Farmer 2: A fence. Electrification.
Millar: I agree, but … it is expensive. We will ask countries in Europe for help … everybody will have to contribute something. You will have to protect the fence once it is erected.
Farmer 1: We’ll take care of it. If you are lying about the fence, the elephants will be in danger. The elephants will die.
When the documentary was filmed, an electrified fence was believed to be the only solution to the conflict. So, with support from international investors, work in the borderlands between Kenya and Tanzania was started in 2016 and the foundation has reported that the 50km of fence built to date has already reduced elephant crop raids by more than 90%.
Unfortunately, this is not the only human-elephant conflict hotspot in the country. Kenya is experiencing rapid economic and industrial growth, and small-scale agriculture developments are spreading across Maasai lands, causing more and more problems.
Fencing is one of the most commonly used conservation tools in the world. And Big Life’s electrified fence is a great example of how fast and effective it can be. But fencing can have long-term consequences for animals – it can disturb wildlife migration routes, disrupt gene transfer through mating and alter population dynamics.
The possible costs to animals are unknown. South Africa is the only African country that legally requires an environmental impact assessment to be done prior to building fences. Generally speaking, there is no straightforward international policy or legal guidelines for fence planning. In most countries, fences are built in a random and uncontrolled way. But fencing can be an effective tool for conservation – in Australia, fencing is commonly used to save native mammals from introduced carnivores, while in Namibia fencing protects cattle from cheetahs and lions.
In our recently published paper we looked at how an electrified fence being built around crop fields in southern Kenya is affecting major elephant migration pathways. We used GPS collars on 12 elephants from the area where the fence was to be built, and tracked their movement and behaviour. All the elephants were from different families and were collared in various locations.
After two years of data collection we used the information to map where and how the elephants spent their time in the study area. We reconstructed their movement paths and built a connectivity model, highlighting the most important migration routes between large national parks.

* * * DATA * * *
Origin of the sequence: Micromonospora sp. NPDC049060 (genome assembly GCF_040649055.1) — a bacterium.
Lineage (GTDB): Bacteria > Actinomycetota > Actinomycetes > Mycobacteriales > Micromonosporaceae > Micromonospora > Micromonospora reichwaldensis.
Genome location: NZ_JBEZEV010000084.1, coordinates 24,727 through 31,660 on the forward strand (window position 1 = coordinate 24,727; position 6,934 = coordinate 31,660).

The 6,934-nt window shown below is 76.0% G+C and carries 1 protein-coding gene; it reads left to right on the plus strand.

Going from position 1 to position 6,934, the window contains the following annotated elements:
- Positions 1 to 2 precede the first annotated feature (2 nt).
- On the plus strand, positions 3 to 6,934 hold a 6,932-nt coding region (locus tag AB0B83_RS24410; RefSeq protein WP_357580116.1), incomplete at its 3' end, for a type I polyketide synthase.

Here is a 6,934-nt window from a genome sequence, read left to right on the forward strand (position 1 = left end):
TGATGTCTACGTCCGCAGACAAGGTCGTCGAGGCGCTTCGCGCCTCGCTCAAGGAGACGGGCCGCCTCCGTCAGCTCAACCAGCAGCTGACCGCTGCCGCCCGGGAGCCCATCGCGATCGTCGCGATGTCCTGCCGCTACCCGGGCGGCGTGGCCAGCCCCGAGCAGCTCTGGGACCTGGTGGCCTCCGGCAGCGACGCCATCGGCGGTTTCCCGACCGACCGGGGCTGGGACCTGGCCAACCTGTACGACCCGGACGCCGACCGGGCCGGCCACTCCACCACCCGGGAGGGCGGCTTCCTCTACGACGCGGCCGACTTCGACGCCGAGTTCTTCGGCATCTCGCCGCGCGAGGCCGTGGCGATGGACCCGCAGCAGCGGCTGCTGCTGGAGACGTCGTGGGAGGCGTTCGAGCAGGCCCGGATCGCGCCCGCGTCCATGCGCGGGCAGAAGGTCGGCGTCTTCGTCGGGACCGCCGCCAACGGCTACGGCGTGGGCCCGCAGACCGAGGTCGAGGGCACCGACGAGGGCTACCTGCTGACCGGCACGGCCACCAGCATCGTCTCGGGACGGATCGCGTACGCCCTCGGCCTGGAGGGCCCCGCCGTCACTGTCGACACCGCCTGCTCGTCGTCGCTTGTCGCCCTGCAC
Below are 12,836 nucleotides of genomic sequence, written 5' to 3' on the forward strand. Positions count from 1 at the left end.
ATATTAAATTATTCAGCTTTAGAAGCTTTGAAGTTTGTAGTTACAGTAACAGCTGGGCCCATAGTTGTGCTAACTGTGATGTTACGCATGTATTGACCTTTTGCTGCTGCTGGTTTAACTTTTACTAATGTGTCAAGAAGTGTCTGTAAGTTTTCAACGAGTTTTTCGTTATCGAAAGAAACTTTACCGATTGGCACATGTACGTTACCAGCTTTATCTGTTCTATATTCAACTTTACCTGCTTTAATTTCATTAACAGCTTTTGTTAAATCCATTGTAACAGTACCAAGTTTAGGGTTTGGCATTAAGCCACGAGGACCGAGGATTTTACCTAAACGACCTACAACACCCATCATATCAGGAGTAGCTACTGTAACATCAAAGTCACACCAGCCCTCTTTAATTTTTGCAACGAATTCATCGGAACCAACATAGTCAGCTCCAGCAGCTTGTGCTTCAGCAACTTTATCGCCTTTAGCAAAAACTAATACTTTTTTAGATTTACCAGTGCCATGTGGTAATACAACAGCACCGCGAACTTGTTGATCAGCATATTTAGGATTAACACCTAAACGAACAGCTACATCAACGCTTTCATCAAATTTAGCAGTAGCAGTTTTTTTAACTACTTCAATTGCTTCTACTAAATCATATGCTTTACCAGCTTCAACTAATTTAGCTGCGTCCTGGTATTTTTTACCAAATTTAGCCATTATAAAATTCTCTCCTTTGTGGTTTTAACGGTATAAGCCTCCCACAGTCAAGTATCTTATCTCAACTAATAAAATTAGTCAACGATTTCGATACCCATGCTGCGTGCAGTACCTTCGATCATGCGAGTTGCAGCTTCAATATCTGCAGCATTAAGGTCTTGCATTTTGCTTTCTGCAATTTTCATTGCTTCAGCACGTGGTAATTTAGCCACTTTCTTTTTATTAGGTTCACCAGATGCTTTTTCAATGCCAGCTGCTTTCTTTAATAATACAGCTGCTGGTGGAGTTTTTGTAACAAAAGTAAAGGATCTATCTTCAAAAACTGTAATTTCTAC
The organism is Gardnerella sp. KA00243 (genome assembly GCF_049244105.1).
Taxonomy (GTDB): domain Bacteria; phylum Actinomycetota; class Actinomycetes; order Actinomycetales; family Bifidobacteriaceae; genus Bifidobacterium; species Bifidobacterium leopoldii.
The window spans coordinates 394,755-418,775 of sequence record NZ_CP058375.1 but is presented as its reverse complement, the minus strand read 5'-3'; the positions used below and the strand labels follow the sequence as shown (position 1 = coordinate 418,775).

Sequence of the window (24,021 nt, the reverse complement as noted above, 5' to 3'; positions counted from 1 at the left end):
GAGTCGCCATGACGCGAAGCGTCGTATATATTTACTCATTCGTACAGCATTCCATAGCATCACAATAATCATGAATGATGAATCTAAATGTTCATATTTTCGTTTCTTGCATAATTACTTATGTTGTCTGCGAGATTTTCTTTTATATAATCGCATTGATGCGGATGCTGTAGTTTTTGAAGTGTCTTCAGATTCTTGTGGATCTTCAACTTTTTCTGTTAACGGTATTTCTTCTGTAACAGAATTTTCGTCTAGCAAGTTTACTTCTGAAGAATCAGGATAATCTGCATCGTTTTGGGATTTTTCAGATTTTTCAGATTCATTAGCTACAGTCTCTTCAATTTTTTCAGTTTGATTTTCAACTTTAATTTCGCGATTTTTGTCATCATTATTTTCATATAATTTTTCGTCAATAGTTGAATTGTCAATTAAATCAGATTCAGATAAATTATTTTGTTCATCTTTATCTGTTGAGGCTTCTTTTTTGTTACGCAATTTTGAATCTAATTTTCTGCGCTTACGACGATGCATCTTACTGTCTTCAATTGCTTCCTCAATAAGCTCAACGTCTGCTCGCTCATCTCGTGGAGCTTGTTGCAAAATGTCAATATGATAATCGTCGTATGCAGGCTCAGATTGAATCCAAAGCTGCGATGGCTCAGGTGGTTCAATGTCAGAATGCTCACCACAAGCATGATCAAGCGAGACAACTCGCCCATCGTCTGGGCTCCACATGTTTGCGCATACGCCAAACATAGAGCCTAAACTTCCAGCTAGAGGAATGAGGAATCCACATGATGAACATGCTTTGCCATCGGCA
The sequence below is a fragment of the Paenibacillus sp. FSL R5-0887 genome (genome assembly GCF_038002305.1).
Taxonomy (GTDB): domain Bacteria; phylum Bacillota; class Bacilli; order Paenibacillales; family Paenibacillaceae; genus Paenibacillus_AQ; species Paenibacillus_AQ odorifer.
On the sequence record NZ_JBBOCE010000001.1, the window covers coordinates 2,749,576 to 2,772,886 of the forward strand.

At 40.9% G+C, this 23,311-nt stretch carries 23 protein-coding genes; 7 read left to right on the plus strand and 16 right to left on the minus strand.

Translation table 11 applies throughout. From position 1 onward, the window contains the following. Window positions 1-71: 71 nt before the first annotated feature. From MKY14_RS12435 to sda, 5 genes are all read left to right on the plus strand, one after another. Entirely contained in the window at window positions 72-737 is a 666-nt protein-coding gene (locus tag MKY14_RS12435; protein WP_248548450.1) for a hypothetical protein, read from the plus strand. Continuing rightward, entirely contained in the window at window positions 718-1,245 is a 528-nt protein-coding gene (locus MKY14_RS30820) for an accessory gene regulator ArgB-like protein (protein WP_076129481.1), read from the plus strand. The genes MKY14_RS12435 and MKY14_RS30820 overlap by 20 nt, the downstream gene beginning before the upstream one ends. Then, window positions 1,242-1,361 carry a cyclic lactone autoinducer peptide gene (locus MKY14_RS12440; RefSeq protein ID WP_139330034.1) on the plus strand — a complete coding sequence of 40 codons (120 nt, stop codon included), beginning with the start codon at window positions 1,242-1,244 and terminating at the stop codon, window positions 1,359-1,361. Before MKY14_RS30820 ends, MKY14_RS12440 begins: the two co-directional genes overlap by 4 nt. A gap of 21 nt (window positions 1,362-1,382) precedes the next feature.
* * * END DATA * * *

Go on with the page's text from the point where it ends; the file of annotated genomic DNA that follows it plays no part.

After validating our model, we included the fence plan and recalculated, to estimate if the fence would change the elephants’ free movement between parks. The results showed that local managers were right: fencing did not disturb migration corridors nor diminish connectivity between the national parks.
But more detailed examination gave us some food for thought. Areas with limited amounts of the resources that elephants need (wetlands, floodplains and conservancies) are predicted to be more intensively used after fencing because the elephants will no longer have access to their usual grounds – and this may lead to overgrazing and habitat destruction. In addition, fences will not stop elephants from moving – so the conflict will basically be shifted to unfenced areas.
These results raise a reasonable question: how much more land will have to be fenced to resolve human-wildlife conflicts? Besides high costs and difficulties in maintenance, the more land is fenced the less habitat remains for elephants. Long-term aerial monitoring in the Amboseli Ecosystem (an 5,700km² conservation area near the Tanzania-Kenya border) confirms that habitat loss to agriculture will become a bigger threat to elephants than illegal poaching in the near future.
There is no simple solution here. The benefits of electrified fencing are undeniable, but lack of understanding of the long-term consequences for wildlife is worrying. We recommend that integrated impact assessments – as we did during our study – are made prior to fencing become international policy.
Another approach could be using fences only as a temporary tool for mitigating critical conflicts and considering alternative management approaches – such as fencing which contains beehives, to deter elephants but not restrict their movement – to solve the problem in the long run.
Liudmila Osipova receives funding from EU (FONASO programme). The research was accomplished with the support not-for-profit organization the African Conservation Center